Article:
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There seems to be an inconsistency in the design of CMFs

chuxtoyboxchuxtoybox Member Posts: 711
Yesterday I opened a Sea Captain and a "Biker?". Whoever designed the captain gave him a captain's hat and a seagull and then said, "You know what, I think he needs more accessories!" so they gave him some binoculars too! The best they could give the biker was a bandanna and a wrench, the accessory you give to a CMF so you can say you gave him an accessory (for example: crash test dummy). The skydiver has a helmet and a parachute (which I'd call more of a backpack) while Medusa has an intricate headpiece and body design. The Aztec in series 7 also has an intricate headpiece, plus a shield and a spear. The swimmer has(wah wah wah) a medal. I would think that it costs more to make Medusa than the clown or the baseball player in series 10, so why don't all of the CMFs have more of a "balance" (for want of a better word) in design and accessories? Are the CMFs actually broken down in rares, commons and uncommons, the rarer the figure the more intricate it's design? Or do the designers just come up with whatever they can imagine and Lego gives it the green light as long as it can be produced under a certain cost?

Comments

  • legoprodslegoprods SpainMember Posts: 445
    I think that also the cost of production determines the rarity of the figure.

    In example, many intricate figures, such as medusa or the bee girl, or with many accessories, such as the sea captain and others are usually the ones with only 2 per box.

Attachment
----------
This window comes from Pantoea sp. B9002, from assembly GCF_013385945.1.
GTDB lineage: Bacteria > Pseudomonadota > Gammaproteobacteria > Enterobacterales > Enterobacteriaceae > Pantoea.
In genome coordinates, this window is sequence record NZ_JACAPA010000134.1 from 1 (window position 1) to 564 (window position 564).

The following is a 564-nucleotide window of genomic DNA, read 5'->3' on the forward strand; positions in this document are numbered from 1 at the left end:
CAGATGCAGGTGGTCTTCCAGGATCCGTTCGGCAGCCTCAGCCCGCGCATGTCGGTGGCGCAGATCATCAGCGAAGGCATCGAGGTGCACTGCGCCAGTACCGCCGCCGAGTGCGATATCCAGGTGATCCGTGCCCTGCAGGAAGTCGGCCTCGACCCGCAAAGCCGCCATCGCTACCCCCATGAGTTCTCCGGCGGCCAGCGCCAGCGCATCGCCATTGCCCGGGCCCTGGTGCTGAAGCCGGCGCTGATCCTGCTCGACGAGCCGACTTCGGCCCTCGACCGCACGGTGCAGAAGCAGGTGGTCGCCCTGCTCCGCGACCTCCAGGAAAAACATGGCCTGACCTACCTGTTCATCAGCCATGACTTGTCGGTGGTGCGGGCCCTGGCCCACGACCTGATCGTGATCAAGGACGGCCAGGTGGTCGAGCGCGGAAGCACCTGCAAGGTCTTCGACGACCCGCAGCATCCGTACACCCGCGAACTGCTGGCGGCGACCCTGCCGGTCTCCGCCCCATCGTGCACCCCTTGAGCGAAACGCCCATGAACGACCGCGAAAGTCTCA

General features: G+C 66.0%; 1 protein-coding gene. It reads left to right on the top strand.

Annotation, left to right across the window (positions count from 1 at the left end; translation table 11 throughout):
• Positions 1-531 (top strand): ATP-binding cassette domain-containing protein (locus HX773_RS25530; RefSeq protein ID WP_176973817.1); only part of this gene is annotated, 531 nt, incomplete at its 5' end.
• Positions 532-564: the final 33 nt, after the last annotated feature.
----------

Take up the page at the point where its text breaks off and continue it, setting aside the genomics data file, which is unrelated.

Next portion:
However, the skydiver, baseball fielder and the Angels' mechanic are the common ones, with 6 per box.
  • pillpodpillpod Member Posts: 273
    It's probably a matter of budget. They might skimp out on a few figures to make a few others that much better. The only way you can make a good medusa is to do what tlg did.

    It's sort of like a bottle episode in a tv series, which is usually inexpensive and heavy on dialogue in order to save money for future episodes that require more money.

    The mechanic could do with more accessories or better accessories, but he's still a mechanic. Same with the baseball players. It's definitely on purpose in the sense that tlg is going to do what makes sense financially. What else are you going to give a swimmer?
  • LegoMom1LegoMom1 Member Posts: 652
    @pillpod said: What else are you going to give a swimmer?

    A swimming pool of course!
  • CCCCCC UKMember Posts: 19,645
    S10 mechanic has arm printing.
    pillpod
  • ACWWGal2011ACWWGal2011 Member Posts: 534
    LegoMom1 said:

    @pillpod said: What else are you going to give a swimmer?

    A swimming pool of course!

    Well, what about a small molded duffel bag or some other bag? Something like that would be valuable for people looking for reusable elements and swimmers do need something to carry dry clothing and post swimming items in. Or maybe a few elements(like a 2X2 and 2 1X6 plates) for a diving board
  • TheLoneTensorTheLoneTensor MericaMember Posts: 3,950
    legoprods said:

    I think that also the cost of production determines the rarity of the figure.

    In example, many intricate figures, such as medusa or the bee girl, or with many accessories, such as the sea captain and others are usually the ones with only 2 per box.

    However, the skydiver, baseball fielder and the Angels' mechanic are the common ones, with 6 per box.

    There's a flaw in that argument because the roman commander is one of the more intricate figures, yet it's as prevalent as the motorcycle/parachutist.

    Either way, I'm sure they have some kind of formula they use for how many total "intricacy" points a box can have and when they reach it, we get lame figures to round out the good ones.
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